Still love the publisher’s name–Collins Chillers. Perhaps they need to release a line of drinks with their books.

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    • Hahaha – I bet he does! 😂

      I was trying to see of they’d published any this year – this one was a leftover from last year – but I can’t find any. Seems like maybe they’ve dropped the idea which is a pity.

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  6. Ooh, I love the porpy’s French cousin — he appears a bit smaller than our Porpy. I know what you mean about collections being a grab-bag. I’ve found the same with short story collections in our library. Some are quite good, but it seems the publisher always includes at least one that’s a flop. (Same with a sack of potatoes … or oranges!)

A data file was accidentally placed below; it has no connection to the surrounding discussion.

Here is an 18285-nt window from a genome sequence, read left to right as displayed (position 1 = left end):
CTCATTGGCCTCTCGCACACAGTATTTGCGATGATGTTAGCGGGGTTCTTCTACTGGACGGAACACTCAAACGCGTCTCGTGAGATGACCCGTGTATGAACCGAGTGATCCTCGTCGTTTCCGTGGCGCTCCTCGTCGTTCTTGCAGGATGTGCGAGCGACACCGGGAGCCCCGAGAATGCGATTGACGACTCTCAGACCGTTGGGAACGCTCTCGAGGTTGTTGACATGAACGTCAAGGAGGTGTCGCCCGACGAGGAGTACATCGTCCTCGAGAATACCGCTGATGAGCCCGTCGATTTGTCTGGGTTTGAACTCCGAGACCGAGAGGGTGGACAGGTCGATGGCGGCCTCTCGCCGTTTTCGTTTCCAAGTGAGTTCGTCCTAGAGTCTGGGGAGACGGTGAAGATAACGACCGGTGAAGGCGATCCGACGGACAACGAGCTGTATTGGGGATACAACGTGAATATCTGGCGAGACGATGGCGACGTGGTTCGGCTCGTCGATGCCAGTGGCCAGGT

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    • He’s cute, isn’t he? But don’t tell the porpy I said so or he’ll get jealous! 😉

      Yes, it must be quite hard to edit a collection – if the stories at the end aren’t as strong as the ones at the beginning then it tends to make me rate the book lower than it maybe deserves. I’d always try to make sure the last story was the best! Haha – isn’t it annoying when you find that? The bruised plum, the brown patch on the apple, always nicely hidden from view…